Accordingly, new research by the U.K. Institute of Fiscal Studies has found that the more money you earn in the UK, the less likely it is that you'll be an employee. To be in the highest earning 1% in the country, you need an income greater than £100k ($170k). To be in the highest earning 0.1%, you need an income greater than £500k. 20% of the income of the top 1% comes from self-employment, rising to 30% for the top .01%. 

Of course, this means that 80% of the 1% and 70% of the top 0.1% could still be working in finance, but it's worth observing that we've been here before. In 2017, a London banker earning circa $400k complained that he felt poor compared to the parents at his kids' school. While he was working all the time, they were simply living off their assets. "That to me feels wealthy," he said. "None of them really work."

Meanwhile...

Goldman Sachs is offering its former partners the option of investing in a new '1869 fund' which invests in numerous private funds managed by its asset management division. It's raised $1bn so far. (Financial Times) 

Peter Thiel described Warren Buffett as a “sociopathic grandpa.” Jamie Dimon was mentioned in the next breath. (Bloomberg) 

A 51-year-old American Yale graduate who was head of equities at SMBC Securities in Tokyo stands accused of improper trades and faces 15 years in prison. Friends are saying he ruffled feathers: “The fact the foreigner went out there and got some stuff done that Japanese bosses historically haven’t gotten done put you into the crosshairs.” (WSJ)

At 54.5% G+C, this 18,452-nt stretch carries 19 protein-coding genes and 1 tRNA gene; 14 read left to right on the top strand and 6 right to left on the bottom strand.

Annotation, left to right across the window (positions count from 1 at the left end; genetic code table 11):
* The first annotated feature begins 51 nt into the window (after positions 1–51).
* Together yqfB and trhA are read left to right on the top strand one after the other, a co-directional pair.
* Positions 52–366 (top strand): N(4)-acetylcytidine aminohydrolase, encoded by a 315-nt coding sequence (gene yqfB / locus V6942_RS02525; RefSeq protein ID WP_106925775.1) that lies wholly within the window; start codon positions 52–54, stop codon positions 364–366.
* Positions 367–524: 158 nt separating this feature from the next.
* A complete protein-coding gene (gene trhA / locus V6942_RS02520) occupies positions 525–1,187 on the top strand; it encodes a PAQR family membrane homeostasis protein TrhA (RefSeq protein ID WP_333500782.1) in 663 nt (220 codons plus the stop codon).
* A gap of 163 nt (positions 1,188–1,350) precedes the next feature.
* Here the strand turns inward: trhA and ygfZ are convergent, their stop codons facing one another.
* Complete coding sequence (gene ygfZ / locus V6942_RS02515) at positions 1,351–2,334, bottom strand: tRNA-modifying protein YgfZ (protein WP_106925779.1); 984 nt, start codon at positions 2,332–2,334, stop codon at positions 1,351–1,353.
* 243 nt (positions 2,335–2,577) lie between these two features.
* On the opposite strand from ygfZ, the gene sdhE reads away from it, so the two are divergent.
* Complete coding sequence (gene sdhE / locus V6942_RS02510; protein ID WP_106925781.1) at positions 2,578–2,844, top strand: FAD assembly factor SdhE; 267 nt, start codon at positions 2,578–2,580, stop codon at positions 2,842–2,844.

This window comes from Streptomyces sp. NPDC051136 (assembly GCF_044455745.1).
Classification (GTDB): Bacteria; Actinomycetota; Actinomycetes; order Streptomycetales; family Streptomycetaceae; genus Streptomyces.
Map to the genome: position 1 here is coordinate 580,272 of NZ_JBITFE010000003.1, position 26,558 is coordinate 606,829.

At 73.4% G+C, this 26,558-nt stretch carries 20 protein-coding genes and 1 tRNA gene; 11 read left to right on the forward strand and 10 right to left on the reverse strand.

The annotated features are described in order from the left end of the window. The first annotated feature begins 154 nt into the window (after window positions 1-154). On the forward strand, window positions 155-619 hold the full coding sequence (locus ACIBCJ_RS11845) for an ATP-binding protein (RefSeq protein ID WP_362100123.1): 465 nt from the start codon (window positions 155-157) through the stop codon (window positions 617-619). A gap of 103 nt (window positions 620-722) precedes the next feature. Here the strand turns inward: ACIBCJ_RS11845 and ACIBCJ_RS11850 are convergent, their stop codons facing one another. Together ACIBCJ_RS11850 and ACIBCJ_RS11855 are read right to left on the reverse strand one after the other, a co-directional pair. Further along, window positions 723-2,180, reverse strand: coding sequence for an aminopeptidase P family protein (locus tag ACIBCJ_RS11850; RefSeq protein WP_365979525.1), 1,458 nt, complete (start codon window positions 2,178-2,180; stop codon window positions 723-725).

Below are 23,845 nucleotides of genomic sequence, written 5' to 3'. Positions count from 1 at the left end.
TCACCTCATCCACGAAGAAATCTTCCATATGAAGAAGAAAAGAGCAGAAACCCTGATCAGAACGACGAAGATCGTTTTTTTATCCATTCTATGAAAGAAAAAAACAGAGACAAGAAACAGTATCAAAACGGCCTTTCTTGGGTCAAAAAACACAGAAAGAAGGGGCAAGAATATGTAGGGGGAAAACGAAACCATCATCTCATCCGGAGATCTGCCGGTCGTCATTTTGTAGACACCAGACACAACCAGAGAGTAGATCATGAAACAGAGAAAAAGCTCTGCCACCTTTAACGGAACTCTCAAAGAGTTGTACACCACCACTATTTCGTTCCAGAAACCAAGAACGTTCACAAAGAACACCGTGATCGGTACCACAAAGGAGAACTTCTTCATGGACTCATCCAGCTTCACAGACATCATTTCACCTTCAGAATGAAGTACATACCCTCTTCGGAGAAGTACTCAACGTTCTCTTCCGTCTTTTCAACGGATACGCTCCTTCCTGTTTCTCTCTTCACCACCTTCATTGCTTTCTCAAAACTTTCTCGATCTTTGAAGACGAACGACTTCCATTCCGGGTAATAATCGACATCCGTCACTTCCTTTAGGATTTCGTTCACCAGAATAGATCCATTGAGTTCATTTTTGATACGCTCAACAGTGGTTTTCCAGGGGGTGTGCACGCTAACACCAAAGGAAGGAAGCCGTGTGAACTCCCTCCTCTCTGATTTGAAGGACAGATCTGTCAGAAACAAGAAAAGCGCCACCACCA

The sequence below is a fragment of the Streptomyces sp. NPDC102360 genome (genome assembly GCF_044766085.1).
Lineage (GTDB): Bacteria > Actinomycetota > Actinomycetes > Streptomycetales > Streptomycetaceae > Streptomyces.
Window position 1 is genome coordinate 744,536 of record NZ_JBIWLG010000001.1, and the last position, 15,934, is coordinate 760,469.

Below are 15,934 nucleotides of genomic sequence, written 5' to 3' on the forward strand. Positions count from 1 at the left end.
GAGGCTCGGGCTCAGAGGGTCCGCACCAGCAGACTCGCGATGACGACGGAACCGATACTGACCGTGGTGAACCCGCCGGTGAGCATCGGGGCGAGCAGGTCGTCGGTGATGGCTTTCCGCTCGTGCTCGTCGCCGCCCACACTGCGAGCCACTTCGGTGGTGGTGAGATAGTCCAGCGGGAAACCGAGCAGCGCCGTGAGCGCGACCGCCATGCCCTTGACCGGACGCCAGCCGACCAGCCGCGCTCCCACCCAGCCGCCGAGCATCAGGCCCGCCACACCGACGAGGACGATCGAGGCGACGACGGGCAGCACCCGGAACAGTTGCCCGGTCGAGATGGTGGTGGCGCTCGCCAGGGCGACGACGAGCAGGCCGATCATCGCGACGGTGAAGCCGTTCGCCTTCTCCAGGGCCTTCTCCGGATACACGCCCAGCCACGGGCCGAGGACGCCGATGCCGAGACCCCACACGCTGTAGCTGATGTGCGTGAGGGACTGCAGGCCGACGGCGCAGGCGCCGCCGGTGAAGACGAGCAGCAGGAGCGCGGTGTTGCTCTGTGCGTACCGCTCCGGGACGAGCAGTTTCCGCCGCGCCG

TD Securities wants its staff back in the office. “After more than two years, it’s time to come together again — joining the thousands of colleagues already on-site today. This will be a time of listening, learning and building our new workplaces together.” (Financial Post) 

Colm Kelleher is now chairman of UBS. No pressure. (FiNews) 

20% of the highest earning bankers in the UK are non-doms. (The Times) 

A Goldman Sachs banker accused of the misuse of financial information in 2014 spent years fighting against the accusation before deciding life was too short and allowing himself to be struck off while neither accepting or rejecting the charges. "He fought every day to clear his name, but given the lapse of time and his future plans the endless litigation no longer made sense. He is glad to put it behind him in the manner he did.” (Financial Times)   

Rokos Capital Management is applying for licences to manage assets in Hong Kong and Singapore. (Financial Times)

Walmart is raising starting salaries for its truck drivers to between $95k and $110k a year, up from an average starting salary of $87k. (WSJ)

Photo by The Lazy Artist Gallery